What Is a Casino?


A casino, or gambling house, is an establishment where people gamble by playing games of chance or skill. Casinos feature a wide variety of gambling activities, including slot machines and table games such as blackjack and poker. Many casinos are regarded as social institutions, and some offer high-end amenities such as spas and entertainment venues. Some casinos are located in exotic locales and serve as tourist attractions for their local communities, while others have become popular destinations for gambling among residents of nearby states and countries.

Although lighted fountains, musical shows and shopping centers help attract visitors to the casino, the vast majority of the profits generated by these venues come from gambling. Slot machines, blackjack, roulette, baccarat and other games provide the billions of dollars in profits that casinos rake in each year.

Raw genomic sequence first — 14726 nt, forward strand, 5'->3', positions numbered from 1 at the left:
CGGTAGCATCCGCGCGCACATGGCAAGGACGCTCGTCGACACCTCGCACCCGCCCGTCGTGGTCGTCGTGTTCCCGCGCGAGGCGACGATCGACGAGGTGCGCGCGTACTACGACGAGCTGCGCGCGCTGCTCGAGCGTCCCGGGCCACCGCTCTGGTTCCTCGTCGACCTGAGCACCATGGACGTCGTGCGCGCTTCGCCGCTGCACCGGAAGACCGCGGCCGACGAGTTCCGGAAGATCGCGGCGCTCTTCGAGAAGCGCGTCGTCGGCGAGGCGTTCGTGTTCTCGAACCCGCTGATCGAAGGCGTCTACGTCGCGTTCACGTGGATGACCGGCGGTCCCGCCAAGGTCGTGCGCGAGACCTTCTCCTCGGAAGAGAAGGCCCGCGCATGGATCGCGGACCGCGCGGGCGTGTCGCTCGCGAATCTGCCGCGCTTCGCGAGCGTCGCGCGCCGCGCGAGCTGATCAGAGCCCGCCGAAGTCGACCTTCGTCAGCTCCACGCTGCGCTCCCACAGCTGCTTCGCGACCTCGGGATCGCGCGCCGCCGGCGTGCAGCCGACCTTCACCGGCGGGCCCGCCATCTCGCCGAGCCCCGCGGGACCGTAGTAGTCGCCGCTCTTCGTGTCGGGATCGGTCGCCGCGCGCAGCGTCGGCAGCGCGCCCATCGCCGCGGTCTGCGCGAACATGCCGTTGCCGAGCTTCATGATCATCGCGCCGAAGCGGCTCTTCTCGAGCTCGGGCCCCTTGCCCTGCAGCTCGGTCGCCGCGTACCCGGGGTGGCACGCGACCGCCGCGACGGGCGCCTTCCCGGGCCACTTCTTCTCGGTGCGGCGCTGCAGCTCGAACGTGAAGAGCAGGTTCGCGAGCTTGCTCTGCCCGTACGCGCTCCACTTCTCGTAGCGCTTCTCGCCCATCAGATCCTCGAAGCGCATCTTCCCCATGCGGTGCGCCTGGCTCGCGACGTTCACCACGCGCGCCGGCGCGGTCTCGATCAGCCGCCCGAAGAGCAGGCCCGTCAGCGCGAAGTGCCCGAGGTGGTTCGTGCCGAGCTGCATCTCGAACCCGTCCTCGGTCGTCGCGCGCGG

Because of the large amounts of money handled by casinos, both patrons and employees may be tempted to cheat or steal, either in collusion or independently. Hence, casinos have extensive security measures in place. Security cameras are found throughout the casino, and sophisticated systems monitor betting amounts minute by minute and oversee roulette wheels to detect any statistical deviation from expected results.

Casinos have a long history in the United States, dating back to 19th century saloons in Nevada and New Orleans. In the 1950s, organized crime figures with lots of cash from illegal drug dealing and extortion started opening their own gambling houses in Reno and Las Vegas. In later years, hotel chains and real estate investors with deep pockets bought out the mobsters and began operating their own casinos. With federal crackdowns at even the slightest hint of mob involvement, casinos have since been largely free of mafia influence.